The problem is that I was hurting. I say I got stitches, but it was more like my kidney was bothering me. It is that sore spot you feel in the lower left portion of your back that makes you have shortness of breath. I knew I had started out a little too freneticly.

As I was climbing the KOM thinking I would just recover for a bit, Scottie came up behind me. So, I hooked up with him and another rider as we crested the hill. Even getting in Scottie’s draft, I was moving into the 4.0 wkg range here and there. The soreness wasn’t leaving.

Finally, just about the place where I joined the group initially, I let Scottie and the other rider go. I needed to back off. Even so, I felt good about completing a sub-15 minute lap. I continued spinning along to complete a second full lap before calling it a night.

So, what did I learn? 1) If you are joining a group and you want to ride with a certain person, choose a rider well up ahead of the person with whom you wish to ride. 2) Once your avatar is active, keep an eye on the watts per kilogram being put out by the riders coming up behind you. 3) Realize that because it is a group, you cannot expect to join into the ride at that same wattage. 4) Ride at a pace that exceeds the numbers in the group because the group effect will chase you down. 5) You can then merge into the group with less pain and have less of a chance of getting dropped immediately.

Ride On!

First workout on Zwift

A quick review of my first workout session on Zwift. Yeah, it has taken me a bit to get around to it. Frankly, if it wasn’t for the fact that I wanted the achievement that came with completing my first workout, I probably wouldn’t have done it. Now I know for sure I’m waiting until after Thanksgiving to start in earnest!

Recently I went through a pretty low point. I was getting absolutely thrashed in any Zwift race in which I tried to participate. I couldn’t get power for any of the jerseys. I was feeling really old and was ready to throw in the towel.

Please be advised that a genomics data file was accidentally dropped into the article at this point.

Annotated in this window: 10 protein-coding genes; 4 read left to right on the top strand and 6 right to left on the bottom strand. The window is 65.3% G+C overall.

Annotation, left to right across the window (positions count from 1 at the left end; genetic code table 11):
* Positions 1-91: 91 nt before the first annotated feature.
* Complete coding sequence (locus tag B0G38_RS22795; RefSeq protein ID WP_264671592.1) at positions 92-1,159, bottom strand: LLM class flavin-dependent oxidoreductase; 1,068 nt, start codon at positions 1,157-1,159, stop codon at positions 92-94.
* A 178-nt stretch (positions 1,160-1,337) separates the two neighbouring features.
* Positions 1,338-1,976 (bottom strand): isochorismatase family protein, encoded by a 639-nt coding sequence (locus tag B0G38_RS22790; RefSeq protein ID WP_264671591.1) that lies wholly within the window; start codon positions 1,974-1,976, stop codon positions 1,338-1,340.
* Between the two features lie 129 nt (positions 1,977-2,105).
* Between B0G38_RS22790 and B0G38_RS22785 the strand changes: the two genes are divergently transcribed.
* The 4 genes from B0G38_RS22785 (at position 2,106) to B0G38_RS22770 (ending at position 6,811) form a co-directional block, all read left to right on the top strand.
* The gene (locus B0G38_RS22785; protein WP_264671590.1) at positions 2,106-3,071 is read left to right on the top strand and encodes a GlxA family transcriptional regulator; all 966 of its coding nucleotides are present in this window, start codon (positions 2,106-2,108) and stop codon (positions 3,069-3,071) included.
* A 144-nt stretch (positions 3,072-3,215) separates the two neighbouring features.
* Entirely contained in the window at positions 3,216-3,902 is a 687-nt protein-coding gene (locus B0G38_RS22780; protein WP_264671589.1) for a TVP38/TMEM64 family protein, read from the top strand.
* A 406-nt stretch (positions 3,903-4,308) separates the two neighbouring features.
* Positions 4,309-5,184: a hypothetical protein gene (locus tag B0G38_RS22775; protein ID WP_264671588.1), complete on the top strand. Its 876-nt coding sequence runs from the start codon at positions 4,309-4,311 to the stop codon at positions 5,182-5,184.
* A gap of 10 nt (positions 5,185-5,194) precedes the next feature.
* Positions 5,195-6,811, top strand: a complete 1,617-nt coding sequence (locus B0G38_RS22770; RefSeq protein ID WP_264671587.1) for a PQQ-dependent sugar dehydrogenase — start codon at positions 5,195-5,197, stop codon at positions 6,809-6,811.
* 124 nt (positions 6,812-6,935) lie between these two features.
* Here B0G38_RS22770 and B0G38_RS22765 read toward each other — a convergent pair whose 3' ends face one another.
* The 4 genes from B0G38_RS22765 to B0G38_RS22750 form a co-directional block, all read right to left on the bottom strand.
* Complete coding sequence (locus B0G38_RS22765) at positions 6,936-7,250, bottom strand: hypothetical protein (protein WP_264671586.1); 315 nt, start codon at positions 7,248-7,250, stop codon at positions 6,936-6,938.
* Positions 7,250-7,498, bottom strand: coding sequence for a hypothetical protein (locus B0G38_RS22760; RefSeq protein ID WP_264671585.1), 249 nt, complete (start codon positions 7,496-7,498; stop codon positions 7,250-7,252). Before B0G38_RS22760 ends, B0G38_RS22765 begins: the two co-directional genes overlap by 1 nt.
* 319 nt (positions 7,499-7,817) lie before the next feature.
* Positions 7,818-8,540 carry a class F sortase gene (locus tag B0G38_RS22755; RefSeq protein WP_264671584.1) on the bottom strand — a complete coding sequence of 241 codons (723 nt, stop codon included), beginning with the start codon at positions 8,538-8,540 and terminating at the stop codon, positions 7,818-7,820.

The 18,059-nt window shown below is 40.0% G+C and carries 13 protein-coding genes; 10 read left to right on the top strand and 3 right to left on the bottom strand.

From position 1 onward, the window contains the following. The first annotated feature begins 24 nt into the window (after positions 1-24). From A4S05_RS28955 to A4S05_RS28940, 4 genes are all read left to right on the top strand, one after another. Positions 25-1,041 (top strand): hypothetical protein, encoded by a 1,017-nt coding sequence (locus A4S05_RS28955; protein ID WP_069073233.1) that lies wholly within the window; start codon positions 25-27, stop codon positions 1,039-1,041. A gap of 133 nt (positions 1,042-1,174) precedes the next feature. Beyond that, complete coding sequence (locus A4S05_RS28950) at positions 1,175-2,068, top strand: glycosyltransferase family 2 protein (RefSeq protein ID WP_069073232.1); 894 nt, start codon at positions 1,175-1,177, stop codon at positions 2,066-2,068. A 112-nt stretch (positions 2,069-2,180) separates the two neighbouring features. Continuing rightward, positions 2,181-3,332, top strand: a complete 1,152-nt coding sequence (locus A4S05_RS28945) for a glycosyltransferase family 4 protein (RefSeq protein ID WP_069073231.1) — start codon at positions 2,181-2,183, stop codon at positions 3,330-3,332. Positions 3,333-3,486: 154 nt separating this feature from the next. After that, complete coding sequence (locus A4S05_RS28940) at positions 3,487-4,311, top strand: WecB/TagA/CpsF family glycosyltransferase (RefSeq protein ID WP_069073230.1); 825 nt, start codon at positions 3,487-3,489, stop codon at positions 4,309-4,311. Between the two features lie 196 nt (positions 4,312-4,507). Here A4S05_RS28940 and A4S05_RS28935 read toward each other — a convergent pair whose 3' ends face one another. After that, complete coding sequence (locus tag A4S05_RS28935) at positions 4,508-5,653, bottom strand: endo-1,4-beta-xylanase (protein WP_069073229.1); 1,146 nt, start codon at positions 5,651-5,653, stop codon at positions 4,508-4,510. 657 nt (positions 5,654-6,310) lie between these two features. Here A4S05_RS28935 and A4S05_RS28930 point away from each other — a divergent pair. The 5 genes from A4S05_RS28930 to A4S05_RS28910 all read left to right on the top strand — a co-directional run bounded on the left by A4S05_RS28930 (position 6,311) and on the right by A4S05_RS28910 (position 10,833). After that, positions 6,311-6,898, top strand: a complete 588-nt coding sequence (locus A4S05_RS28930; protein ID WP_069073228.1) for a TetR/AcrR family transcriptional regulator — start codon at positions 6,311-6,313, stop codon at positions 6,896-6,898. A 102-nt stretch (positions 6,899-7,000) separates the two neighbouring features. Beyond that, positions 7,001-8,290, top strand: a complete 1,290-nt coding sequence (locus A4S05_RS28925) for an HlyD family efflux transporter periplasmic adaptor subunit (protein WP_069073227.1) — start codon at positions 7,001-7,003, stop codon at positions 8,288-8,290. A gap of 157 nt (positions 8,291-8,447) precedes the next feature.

My Team Xperimental teammates encouraged me to take a break. They warned that I was just burned out from trying to go too hard for too long. So, I took their advice and either didn’t ride at all… I even RAN once!… or I just took some easy spins.

Now I’m starting to feel a little better. I’ve even landed some PRs on both he Richmond and the Watopia climbs. However, I still don’t feel excited about any long efforts. So, I’ve given myself until after Thanksgiving before I will begin training again in earnest.

That brings us to yesterday. I climbed on the trainer after work and before going to a symphonic wind band concert with my family. I only had a few minutes to ride. I also wanted to get that “sweat badge” for the Zwift achievement board. So, I went looking for the shortest workout I could do.

Jon's Short Mix

Jon’s Short Mix

I landed on the Jon’s Short Mix. Having not run the Zwift test, I was basing the workout on an FTP of 300 watts. Frankly, I think that was a little ambitious!

  • Warmup at 180 watts
  • 2x 1 minute at 450 watts
  • 2 minutes at 225 watts
  • 10 seconds at 900 watts
  • 1 minute at 225 watts
  • 10 seconds at 900 watts
  • 1 minute at 225 watts
  • 10 seconds at 900 watts
  • 4 minutes at 180 watts
  • 10 minutes at 260 watts
  • 3 minute cool down (around 120 watts)

Right out of the shoot I was shocked! The workout mode had taken control of my trainer and in order to reach 180 watts I was spinning along at 130 to 140 rpm. Hey, this blog isn’t called Low Cadence for nothing! 115 to 125 rpm is what I use for leg speed drills!

During that five minute warmup I was yearning for more resistance so I could lower the rpm. However, no matter what I did… even going to my 53×11… the Kickr forced me into that higher rpm. Thankfully, as I moved into the first 450 watts effort I was getting used to it and the Kickr was now allowing me a more manageable 120 rpm in the 53×11.


I went under the banner to start the 900 watt 10 second section. My crank came to a standstill! I was still in the 53×11 and the resistance immediately kicked in. I couldn’t adjust and suddenly I was at zero watts trying to get my gears changed to something more manageable. I finally got underway and even hit 800 watts, but it was a little too little too late. Zwift stuck a big old FAILED up beside that section.